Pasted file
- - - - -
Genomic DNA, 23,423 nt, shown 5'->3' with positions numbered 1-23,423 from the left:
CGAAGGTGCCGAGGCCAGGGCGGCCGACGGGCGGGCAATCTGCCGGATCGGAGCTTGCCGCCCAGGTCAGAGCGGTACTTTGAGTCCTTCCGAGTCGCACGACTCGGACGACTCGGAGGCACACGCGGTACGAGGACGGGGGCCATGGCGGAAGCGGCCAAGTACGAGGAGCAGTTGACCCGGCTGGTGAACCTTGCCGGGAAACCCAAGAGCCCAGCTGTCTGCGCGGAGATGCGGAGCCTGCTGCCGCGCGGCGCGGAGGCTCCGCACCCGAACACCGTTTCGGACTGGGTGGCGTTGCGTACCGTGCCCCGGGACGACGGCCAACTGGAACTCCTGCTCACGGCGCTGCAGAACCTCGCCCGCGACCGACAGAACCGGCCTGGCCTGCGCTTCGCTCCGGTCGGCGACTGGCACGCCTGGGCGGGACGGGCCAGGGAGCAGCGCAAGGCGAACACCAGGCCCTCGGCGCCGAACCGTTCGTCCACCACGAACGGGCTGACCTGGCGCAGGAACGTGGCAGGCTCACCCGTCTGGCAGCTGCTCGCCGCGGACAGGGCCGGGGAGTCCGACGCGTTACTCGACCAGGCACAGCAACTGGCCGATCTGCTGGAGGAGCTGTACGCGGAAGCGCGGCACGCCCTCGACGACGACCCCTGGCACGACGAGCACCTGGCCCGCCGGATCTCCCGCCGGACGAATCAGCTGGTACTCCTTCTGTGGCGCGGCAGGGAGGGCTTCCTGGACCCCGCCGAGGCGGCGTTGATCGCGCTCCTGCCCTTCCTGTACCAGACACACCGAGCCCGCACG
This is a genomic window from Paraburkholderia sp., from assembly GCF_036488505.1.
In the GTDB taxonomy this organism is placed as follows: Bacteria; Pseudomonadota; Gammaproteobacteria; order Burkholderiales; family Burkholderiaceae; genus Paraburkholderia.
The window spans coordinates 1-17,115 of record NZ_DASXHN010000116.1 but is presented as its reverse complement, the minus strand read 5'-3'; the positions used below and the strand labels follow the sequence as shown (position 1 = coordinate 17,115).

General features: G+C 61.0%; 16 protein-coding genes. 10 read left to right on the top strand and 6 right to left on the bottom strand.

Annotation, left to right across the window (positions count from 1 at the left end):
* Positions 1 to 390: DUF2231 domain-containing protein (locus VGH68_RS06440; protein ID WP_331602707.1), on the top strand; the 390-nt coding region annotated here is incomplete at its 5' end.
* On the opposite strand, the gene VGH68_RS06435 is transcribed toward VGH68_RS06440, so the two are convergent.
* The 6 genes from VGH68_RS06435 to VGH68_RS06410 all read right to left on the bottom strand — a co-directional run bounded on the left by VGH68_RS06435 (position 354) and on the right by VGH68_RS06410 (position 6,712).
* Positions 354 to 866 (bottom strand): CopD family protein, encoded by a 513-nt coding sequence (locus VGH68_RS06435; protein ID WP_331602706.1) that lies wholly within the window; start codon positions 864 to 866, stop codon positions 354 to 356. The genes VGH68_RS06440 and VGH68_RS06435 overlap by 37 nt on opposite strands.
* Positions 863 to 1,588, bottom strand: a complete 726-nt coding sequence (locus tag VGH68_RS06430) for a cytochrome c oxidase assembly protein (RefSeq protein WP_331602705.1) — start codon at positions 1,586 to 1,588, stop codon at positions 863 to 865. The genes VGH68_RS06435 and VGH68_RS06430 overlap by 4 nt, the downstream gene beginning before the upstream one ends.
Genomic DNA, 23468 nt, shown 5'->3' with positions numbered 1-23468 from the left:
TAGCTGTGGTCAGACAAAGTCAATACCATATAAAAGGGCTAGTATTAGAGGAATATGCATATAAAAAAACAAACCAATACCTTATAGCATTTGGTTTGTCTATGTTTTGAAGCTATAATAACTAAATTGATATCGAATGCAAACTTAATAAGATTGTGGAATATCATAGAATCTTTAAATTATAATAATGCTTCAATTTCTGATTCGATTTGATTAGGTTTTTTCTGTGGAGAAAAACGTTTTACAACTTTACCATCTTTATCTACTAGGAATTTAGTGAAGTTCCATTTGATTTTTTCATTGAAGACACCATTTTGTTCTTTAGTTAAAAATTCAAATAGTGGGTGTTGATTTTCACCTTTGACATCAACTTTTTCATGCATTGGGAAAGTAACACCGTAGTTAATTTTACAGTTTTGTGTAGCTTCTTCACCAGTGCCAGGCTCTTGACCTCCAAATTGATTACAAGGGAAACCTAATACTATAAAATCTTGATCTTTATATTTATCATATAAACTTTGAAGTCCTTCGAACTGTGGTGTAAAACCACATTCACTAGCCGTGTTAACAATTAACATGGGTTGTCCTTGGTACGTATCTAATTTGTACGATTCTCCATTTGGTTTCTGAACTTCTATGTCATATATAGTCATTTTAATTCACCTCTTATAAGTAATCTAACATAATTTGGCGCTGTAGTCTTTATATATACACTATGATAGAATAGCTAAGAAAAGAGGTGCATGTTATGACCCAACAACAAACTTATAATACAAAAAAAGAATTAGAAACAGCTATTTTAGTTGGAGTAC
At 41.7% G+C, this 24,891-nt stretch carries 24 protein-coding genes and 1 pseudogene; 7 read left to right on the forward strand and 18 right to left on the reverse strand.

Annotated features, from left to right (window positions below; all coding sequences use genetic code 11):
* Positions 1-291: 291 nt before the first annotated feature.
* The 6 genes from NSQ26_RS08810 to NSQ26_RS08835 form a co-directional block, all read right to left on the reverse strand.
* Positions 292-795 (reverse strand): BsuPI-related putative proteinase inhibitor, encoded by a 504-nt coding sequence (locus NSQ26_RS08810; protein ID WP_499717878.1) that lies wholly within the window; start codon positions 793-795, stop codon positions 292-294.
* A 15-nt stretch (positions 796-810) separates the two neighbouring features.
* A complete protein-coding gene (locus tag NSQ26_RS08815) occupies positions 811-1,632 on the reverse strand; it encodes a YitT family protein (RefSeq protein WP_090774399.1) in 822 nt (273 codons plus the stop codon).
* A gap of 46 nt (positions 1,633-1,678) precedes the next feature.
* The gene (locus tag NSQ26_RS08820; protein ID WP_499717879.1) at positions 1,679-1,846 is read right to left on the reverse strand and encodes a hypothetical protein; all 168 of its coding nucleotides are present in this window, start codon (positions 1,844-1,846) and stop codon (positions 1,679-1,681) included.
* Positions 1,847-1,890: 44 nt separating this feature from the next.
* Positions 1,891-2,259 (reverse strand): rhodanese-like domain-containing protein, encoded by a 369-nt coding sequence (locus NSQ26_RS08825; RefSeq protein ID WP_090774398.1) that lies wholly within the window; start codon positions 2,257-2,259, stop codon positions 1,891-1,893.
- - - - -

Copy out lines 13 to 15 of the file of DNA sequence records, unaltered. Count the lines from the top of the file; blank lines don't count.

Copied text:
Genomic DNA, 23468 nt, shown 5'->3' with positions numbered 1-23468 from the left:
TAGCTGTGGTCAGACAAAGTCAATACCATATAAAAGGGCTAGTATTAGAGGAATATGCATATAAAAAAACAAACCAATACCTTATAGCATTTGGTTTGTCTATGTTTTGAAGCTATAATAACTAAATTGATATCGAATGCAAACTTAATAAGATTGTGGAATATCATAGAATCTTTAAATTATAATAATGCTTCAATTTCTGATTCGATTTGATTAGGTTTTTTCTGTGGAGAAAAACGTTTTACAACTTTACCATCTTTATCTACTAGGAATTTAGTGAAGTTCCATTTGATTTTTTCATTGAAGACACCATTTTGTTCTTTAGTTAAAAATTCAAATAGTGGGTGTTGATTTTCACCTTTGACATCAACTTTTTCATGCATTGGGAAAGTAACACCGTAGTTAATTTTACAGTTTTGTGTAGCTTCTTCACCAGTGCCAGGCTCTTGACCTCCAAATTGATTACAAGGGAAACCTAATACTATAAAATCTTGATCTTTATATTTATCATATAAACTTTGAAGTCCTTCGAACTGTGGTGTAAAACCACATTCACTAGCCGTGTTAACAATTAACATGGGTTGTCCTTGGTACGTATCTAATTTGTACGATTCTCCATTTGGTTTCTGAACTTCTATGTCATATATAGTCATTTTAATTCACCTCTTATAAGTAATCTAACATAATTTGGCGCTGTAGTCTTTATATATACACTATGATAGAATAGCTAAGAAAAGAGGTGCATGTTATGACCCAACAACAAACTTATAATACAAAAAAAGAATTAGAAACAGCTATTTTAGTTGGAGTAC
At 41.7% G+C, this 24,891-nt stretch carries 24 protein-coding genes and 1 pseudogene; 7 read left to right on the forward strand and 18 right to left on the reverse strand.